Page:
This “death spiral” effect is one of the reasons the original projections regarding the Affordable Care Act were off. In 2010 the Congressional Budget Office Report (CBO) projected that 21 million people would be covered by the Healthcare.gov exchange by the year 2016. However, only about 12 million people actually enrolled in a healthcare exchange plan in 2016, with more than 6 million Americans opting to pay the tax penalty for not having health insurance instead.
Essentially, Republicans argue that government regulations and mandates are the main force driving the rising health insurance premiums.
On the other hand, Democrats argue that premiums would have risen even faster if it were not for the ACA. They acknowledge a lack of market stability but believe that the government can incorporate certain fixes such as premium subsidies, cost-sharing-reduction payments, and tax credits to stabilize the price of health insurance.
Market stabilization through a “public option” is a solution that some Democrats have rallied behind. A public option would mean that a government sponsored health insurance plan would become a competitor to private insurers in the healthcare exchange. Because the prices of the premiums could be controlled by the government and the government has a lot of purchasing power, it would theoretically drive all health insurance premiums down because private insurers would be forced to offer a comparable product.
Some Democrats acknowledge the penalty for people choosing to forgo insurance is too small, and wish that they had created a more aggressive penalty when they wrote the ACA. They believe young healthy people are opting out of insurance because they are willing to pay the tax.
Democrats also say that Donald Trump’s actions since assuming office have undermined the market causing health insurance companies to spike their premiums higher than they would have otherwise. For instance, President Trump abruptly ended the “Cost-Sharing Reduction” (CSR) payments to insurance companies in October.
These CSR payments of $7 billion a year are paid to insurance carriers to subsidize lower copays and deductibles to individuals with income below 250 percent of the Federal Poverty Limit. Democrats argue that these payments ensure that both health insurance premiums are affordable but also that poorer individuals can actually take advantage of their insurance coverage. By ending these CSR payments, President Trump forced insurers to raise their premiums to make up for the lost revenue.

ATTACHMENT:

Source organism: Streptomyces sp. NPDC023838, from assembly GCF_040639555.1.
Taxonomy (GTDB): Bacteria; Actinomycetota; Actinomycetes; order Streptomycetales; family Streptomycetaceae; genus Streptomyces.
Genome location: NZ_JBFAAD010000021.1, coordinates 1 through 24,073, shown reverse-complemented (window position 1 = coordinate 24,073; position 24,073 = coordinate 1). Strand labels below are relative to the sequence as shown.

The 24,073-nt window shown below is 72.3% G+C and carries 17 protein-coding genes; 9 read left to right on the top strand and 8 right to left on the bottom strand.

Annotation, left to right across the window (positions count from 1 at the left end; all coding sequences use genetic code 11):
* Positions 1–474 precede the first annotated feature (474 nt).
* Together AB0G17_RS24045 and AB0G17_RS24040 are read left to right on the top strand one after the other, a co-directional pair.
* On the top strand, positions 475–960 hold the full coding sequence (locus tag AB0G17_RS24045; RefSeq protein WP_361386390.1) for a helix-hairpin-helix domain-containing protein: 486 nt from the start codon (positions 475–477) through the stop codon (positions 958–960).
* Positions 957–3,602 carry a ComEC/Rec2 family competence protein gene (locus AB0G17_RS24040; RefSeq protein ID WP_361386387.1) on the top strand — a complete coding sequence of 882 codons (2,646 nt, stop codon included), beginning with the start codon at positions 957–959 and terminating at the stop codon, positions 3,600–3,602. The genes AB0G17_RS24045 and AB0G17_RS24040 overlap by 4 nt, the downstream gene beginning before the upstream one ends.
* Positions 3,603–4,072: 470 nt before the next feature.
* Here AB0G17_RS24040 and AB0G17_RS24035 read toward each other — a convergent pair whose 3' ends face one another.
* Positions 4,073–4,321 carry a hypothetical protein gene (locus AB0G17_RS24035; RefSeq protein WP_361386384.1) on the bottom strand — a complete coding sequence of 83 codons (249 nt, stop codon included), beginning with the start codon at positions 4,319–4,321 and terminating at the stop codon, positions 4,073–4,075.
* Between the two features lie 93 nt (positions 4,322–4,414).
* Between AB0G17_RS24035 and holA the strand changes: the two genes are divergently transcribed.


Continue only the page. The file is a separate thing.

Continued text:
Democrats acknowledge that fixes could be made to specific parts of the ACA, but do not want to repeal the law overall, because it has helped millions of Americans get healthcare coverage. They have argued that the Congress should take a bipartisan approach towards fixing, not repealing, the ACA.
A bipartisan fix may actually be passed this year. Senators Patty Murray and Lamar Alexander struck a deal on a bipartisan package that many suggest should be added to the FY 2018 appropriations bill. The package has four substantial provisions that aim to stabilize the individual market: funding CSR payments, increasing advertising for healthcare.gov, offering catastrophic (copper) plans to people of all ages, and creating a reinsurance program.
This package will be a small step to stabilize the independent market. Expanding catastrophic plan eligibility encourages more people to enroll because they have more affordable options. Likewise, a reinsurance program could lower health care costs because high-risk beneficiaries would be removed from the individual market. The Alexander/Murray agreement would allow states to apply for 1332 waivers, which would provide federal funding for states to set up reinsurance programs.
These are short-term but bipartisan efforts that should help stabilize the individual market. If they are included in the upcoming FY 2018 appropriations package, they may reduce the premium increases for 2019.
There is no one explanation for the rising cost of health insurance. Likewise, there is no one solution to provide affordable health coverage. Republicans are at a crossroads because they control Washington right now and premiums are rising under their watch. Do they want the current system to fail so they can completely replace the ACA and implement a true conservative alternative? Or, do they want to reform healthcare around the edges, avoid a collapse, but be stuck with a less than ideal system in the long run?
If Republicans and Democrats put party before policy, and focus more on who gets the blame and who gets the credit than actual policy solutions, the American people will suffer. Both sides will have to set aside partisan politics if we are serious about helping Americans struggling to pay for their healthcare.